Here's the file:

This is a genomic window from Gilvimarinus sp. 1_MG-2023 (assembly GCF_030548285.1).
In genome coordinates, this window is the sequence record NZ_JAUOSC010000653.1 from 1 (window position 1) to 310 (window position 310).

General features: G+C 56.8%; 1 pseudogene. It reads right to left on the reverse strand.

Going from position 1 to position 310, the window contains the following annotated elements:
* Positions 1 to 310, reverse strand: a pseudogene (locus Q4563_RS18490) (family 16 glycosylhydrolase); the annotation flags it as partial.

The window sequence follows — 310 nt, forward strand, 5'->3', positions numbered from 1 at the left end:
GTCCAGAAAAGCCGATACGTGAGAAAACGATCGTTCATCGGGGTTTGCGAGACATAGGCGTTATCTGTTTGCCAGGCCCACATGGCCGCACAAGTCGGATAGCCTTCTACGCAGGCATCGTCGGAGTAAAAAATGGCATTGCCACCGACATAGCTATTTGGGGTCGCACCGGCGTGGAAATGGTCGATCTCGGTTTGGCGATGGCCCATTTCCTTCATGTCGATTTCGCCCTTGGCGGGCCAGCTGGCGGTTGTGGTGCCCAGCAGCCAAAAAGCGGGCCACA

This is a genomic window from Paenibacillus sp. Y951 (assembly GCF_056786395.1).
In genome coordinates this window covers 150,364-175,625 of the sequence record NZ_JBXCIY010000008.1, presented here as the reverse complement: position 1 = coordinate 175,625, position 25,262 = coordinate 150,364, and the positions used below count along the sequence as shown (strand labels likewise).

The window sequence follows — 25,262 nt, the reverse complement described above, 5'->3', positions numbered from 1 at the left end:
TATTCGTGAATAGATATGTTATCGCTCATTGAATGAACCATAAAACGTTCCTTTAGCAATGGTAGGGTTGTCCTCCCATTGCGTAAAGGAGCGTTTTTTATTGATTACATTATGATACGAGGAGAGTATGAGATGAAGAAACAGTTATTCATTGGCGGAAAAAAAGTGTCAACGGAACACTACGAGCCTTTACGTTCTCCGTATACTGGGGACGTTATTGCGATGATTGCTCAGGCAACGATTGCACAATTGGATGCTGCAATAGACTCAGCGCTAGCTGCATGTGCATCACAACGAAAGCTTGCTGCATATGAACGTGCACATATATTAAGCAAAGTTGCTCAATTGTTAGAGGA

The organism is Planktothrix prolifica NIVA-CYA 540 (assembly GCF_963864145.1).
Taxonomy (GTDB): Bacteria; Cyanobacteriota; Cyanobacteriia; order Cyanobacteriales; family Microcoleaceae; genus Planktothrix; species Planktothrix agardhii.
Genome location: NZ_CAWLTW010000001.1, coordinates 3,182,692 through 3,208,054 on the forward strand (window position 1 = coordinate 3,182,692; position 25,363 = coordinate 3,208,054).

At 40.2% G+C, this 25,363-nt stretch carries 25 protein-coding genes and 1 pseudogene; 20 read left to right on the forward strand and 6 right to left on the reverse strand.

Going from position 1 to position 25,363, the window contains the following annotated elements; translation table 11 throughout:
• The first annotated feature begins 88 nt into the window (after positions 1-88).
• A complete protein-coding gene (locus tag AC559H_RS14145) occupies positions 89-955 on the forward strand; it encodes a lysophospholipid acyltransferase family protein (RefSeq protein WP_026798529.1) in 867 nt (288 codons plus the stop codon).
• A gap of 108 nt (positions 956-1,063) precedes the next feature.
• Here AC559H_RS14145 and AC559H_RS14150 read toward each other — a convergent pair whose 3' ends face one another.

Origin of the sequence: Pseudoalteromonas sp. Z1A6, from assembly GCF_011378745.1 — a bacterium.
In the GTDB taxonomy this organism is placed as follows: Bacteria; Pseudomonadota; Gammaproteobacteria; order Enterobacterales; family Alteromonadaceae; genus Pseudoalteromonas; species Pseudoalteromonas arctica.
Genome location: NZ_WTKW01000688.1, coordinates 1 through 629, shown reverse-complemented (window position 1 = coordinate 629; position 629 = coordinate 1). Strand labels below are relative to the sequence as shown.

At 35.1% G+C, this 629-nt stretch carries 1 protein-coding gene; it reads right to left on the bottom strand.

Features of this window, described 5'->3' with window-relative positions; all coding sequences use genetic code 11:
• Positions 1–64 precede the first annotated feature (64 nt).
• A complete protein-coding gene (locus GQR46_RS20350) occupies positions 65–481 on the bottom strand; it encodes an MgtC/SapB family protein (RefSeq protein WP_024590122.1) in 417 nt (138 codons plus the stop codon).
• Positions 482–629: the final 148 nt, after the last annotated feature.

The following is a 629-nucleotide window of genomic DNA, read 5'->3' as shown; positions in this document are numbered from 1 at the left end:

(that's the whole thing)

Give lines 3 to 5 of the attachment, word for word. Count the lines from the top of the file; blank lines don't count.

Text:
General features: G+C 56.8%; 1 pseudogene. It reads right to left on the reverse strand.

Going from position 1 to position 310, the window contains the following annotated elements:
* Positions 1 to 310, reverse strand: a pseudogene (locus Q4563_RS18490) (family 16 glycosylhydrolase); the annotation flags it as partial.